Guest: Patient Tip for a below the knee suction prosthesis

I just met with a patient that is wearing a suction socket and he has come up with a novel tip to address some of the issues he was having at the top edge of his liner.  He was getting some skin irritation around the top of the liner.  This is a common problem for those that wear a liner with fabric on it because the transition from the liner to the sleeve is square and therefore the sleeve bridges and the skin can get pulled into the gap that is created.  The ideal way to deal with this issue is to some way bevel the liner so the sleeve does not bridge.  My patient said, “…Brent, I have taken care of the skin problem.  I have a long liner and a short liner and alternate the wearing days.”  His solution is simple and I must admit I am a little embarrassed not to have thought of it.  If liners are different lengths that means that the skin is not taking the same pressure every day.  The solution has worked for him and I will now suggest that for any future patient that have a suction socket.



Filed under Prosthetic Technical Tips, Prosthetic Tips, Tips for amputees

7 responses to “Guest: Patient Tip for a below the knee suction prosthesis

  1. Great tip. Never thought of that and I’ve had that problem plenty with my patients. Sometimes the simplest problems are the most difficult to solve Thanks for sharing.

  2. Sometime maybe. I am working on starting my own as we speak but once I get it rolling I might be interested. Maybe I can share some of my blogs topics with this blog. Spread the information out to more people.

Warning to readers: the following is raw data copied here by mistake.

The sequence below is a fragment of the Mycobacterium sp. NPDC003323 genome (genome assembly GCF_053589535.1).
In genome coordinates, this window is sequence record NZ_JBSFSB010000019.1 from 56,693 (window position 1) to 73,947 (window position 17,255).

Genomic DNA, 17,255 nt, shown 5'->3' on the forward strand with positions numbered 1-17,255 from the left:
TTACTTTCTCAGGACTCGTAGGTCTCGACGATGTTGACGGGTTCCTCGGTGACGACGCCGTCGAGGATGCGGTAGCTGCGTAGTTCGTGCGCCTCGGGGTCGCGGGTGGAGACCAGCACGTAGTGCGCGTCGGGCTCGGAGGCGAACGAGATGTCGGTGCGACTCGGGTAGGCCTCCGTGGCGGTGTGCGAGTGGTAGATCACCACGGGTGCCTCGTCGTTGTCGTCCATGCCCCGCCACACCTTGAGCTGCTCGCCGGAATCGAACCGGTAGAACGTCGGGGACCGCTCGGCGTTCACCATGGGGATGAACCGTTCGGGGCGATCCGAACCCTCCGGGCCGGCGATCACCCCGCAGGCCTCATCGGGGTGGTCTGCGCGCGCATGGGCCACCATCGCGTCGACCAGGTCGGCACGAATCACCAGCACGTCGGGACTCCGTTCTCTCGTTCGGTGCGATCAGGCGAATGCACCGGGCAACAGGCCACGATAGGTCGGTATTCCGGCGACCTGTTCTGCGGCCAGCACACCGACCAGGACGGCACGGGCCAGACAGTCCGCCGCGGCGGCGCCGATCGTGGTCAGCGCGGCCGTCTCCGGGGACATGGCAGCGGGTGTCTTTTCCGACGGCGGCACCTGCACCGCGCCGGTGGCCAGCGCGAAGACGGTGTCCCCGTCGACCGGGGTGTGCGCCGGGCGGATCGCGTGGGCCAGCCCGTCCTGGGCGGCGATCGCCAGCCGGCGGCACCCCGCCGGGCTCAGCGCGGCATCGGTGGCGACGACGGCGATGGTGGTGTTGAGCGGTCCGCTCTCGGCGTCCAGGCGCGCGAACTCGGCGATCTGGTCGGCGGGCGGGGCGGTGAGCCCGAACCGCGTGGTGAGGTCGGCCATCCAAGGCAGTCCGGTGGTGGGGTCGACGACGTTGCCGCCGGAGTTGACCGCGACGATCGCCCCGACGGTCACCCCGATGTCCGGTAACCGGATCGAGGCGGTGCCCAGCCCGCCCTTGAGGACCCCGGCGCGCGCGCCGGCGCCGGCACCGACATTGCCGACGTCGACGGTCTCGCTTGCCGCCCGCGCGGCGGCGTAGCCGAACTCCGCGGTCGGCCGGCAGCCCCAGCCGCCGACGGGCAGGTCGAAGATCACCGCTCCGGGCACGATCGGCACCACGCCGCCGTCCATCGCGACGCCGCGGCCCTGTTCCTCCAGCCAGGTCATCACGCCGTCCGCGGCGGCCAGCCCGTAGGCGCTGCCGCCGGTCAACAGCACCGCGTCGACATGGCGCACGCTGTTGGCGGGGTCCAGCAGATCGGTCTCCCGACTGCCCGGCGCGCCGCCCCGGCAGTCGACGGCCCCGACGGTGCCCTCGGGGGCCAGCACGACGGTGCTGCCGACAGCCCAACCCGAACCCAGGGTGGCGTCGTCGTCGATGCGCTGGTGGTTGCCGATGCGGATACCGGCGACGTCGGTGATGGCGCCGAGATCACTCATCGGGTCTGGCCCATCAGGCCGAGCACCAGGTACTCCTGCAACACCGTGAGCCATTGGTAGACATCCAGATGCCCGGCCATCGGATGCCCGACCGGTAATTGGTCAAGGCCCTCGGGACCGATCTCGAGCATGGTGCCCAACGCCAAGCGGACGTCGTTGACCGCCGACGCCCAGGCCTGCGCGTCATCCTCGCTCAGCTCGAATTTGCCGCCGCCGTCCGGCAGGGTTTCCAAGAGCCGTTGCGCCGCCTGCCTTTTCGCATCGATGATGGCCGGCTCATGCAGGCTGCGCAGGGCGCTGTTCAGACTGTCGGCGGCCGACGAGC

3. It’s on our website in the right had box. We’re beginning with posting our therapy exercises over the next few months and then I have a myriad of misc topics to write about similar to the content on your blog. Mostly patient driven information – wisdom tidbits like your post today. Once I get rolling I should be able to share quite a bit. If you want to post our exercises on your blog just let me know. The more we get them out there the more people we can help.

  4. John B.

    I’ve seen that same problem at the proximal edge of liners when no sleeve was being worn. Even had patients with a row of blisters on the thigh. The problem in those cases seemed to be the transition of tension between the liner and skin; in each case the liner was very tackey. A thin layer of lubricant at the top 1″ of the liner worked well. Alternating long/short liners would have helped, too. I’ve switched to less tackey liners, and haven’t seen the problem for a long time.

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